Ridiculed high-fat, low-carb Atkins diet gaining respect
Feb. 16, 2003
Is it just possible that Dr. Robert C. Atkins was right? That his high-fat, low-carb plan, ridiculed for 30 years as dangerous nonsense, actually is a good, safe way to lose weight?
New Atkins diet research defies 30 years of dogma
The dietary elite is not ready to change its collective mind, but a half-dozen or so new studies have taken an objective look at the presumed evils of Atkins, and the results have been little short of astonishing.
The studies found that after a few months, people lose about twice as much weight than those low-fat diets despite consuming more calories and without seeming to add to their risk of heart attack.
The studies say nothing about how much people lose when they stay on Atkins more than a few months, whether they keep the weight off and whether cholesterol rebounds when they stop losing weight.
The experiments were short and small. Taken together, they undermine much of what mainstream medicine has long assumed about the Atkins diet.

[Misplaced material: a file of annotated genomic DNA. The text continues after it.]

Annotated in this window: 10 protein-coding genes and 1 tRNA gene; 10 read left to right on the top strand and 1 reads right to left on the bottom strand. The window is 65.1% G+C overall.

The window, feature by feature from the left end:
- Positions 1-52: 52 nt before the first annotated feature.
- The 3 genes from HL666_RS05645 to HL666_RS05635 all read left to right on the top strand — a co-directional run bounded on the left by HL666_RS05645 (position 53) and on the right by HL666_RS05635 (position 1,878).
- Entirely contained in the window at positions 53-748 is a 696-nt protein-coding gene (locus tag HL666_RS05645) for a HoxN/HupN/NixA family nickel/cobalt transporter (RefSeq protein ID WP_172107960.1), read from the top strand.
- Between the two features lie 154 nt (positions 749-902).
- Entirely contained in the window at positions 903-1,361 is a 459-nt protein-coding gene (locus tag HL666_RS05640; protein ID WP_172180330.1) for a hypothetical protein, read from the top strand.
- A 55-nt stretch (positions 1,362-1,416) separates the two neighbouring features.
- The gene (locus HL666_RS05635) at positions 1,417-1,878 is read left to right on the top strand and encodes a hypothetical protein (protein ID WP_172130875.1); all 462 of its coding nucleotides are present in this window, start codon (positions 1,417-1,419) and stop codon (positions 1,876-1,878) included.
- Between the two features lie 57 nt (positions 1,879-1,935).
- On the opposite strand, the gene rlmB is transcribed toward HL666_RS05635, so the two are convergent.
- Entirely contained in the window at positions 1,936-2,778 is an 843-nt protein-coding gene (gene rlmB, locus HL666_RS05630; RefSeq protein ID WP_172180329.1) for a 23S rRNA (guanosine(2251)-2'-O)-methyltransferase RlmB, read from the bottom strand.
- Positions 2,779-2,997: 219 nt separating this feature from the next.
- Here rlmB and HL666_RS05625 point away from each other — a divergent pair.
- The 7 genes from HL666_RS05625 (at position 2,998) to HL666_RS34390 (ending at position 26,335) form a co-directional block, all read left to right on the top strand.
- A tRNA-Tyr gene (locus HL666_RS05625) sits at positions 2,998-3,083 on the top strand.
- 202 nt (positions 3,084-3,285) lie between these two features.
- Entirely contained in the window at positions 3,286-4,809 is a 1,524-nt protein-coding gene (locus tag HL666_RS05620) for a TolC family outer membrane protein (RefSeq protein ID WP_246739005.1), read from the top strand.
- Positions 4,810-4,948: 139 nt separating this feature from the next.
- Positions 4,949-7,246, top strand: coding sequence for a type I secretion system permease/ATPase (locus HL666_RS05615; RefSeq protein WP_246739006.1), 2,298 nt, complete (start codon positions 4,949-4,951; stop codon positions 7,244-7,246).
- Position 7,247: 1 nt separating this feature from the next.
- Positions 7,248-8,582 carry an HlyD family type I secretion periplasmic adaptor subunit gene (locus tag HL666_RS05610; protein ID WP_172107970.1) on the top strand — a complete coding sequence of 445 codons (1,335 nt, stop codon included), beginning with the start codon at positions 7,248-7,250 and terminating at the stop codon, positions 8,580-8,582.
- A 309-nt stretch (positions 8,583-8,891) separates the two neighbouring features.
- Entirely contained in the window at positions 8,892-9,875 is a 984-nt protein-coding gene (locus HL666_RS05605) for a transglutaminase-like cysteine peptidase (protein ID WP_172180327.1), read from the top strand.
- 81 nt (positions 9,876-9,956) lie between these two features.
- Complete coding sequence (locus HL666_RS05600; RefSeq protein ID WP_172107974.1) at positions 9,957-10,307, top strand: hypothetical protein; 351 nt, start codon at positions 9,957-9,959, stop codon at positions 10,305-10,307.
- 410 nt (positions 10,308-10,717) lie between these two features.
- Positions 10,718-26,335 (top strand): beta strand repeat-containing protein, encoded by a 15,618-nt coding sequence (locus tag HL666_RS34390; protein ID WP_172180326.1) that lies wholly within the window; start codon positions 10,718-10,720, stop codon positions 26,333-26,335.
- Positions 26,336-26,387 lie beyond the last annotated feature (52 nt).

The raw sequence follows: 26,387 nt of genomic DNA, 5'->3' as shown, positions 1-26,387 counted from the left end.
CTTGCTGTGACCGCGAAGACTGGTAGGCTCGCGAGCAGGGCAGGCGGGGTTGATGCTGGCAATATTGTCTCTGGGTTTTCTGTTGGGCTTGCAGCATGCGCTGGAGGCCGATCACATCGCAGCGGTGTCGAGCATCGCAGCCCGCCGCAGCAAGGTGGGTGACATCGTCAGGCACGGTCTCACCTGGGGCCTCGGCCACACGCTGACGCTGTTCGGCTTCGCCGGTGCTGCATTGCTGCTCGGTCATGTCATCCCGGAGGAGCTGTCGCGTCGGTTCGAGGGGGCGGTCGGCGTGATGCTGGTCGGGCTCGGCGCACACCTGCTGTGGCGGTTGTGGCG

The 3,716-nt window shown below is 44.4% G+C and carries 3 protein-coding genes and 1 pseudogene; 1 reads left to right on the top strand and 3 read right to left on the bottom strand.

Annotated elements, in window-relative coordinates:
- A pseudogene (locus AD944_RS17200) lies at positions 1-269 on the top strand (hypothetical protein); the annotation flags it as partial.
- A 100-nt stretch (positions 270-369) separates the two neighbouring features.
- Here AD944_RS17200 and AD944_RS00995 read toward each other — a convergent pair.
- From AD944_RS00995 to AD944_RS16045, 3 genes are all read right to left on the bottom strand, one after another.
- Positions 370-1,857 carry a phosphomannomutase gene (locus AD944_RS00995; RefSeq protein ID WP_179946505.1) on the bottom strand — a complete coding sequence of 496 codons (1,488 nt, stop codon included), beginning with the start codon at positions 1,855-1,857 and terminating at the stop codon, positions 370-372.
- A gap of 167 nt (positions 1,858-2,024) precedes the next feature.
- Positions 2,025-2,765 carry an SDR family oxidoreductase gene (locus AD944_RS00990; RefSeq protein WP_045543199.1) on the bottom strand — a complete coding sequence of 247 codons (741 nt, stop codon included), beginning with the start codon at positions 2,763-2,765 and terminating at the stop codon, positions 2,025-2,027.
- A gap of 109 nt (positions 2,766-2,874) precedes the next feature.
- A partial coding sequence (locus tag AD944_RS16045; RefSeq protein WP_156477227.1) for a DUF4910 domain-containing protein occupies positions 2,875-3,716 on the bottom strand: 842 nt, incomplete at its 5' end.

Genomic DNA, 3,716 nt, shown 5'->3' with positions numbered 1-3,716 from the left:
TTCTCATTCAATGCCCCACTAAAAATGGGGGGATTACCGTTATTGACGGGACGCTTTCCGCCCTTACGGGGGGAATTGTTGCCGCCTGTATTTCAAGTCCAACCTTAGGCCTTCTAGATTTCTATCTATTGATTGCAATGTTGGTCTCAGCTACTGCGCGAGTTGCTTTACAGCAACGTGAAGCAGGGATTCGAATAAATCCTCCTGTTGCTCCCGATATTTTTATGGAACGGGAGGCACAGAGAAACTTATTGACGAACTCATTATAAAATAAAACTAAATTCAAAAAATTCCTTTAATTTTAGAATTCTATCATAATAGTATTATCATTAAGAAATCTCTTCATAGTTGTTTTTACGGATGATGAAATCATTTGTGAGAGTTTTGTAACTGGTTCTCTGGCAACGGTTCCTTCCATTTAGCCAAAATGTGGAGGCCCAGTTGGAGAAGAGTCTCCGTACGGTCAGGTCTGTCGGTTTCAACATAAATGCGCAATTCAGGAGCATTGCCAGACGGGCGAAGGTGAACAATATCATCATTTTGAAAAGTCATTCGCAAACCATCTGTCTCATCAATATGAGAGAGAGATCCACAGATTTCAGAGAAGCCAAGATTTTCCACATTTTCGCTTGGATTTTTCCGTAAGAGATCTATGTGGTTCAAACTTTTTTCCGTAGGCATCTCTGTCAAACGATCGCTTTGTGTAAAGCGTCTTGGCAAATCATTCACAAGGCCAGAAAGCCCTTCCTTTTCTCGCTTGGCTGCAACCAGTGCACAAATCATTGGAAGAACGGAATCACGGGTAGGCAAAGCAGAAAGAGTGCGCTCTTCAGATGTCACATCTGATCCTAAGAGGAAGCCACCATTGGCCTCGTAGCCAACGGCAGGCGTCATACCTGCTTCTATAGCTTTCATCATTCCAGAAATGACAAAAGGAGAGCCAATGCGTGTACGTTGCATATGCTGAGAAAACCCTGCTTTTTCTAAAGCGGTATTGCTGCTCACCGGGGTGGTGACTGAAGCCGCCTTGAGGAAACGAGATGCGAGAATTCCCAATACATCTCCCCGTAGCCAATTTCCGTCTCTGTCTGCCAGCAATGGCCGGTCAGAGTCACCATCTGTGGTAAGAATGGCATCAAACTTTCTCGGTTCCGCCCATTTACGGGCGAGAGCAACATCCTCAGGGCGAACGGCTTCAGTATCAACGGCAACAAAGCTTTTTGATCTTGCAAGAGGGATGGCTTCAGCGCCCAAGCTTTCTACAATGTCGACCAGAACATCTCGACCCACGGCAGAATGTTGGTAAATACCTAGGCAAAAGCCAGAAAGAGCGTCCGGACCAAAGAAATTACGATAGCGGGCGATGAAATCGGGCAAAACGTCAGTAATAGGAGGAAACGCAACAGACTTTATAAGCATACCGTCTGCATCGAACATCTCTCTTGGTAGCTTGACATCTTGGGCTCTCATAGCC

The medical world has been almost unanimous: A diet pushing meat, eggs and cheese and discouraging bread, rice and fruit is bad; a diet of carbohydrates and lower fat is good.
Still, three decades of dietary gospel are in doubt, and those questioning it include prominent names in obesity research.
The North American Association for the Study of Obesity set out to show that the Atkins diet doesn't work. Researchers saw their subjects lose an average of 10 more pounds than people on the high-carb approach. But they were shocked to see that their good cholesterol rose and their triglycerides dropped, while low-carb dieters' numbers didn't budge.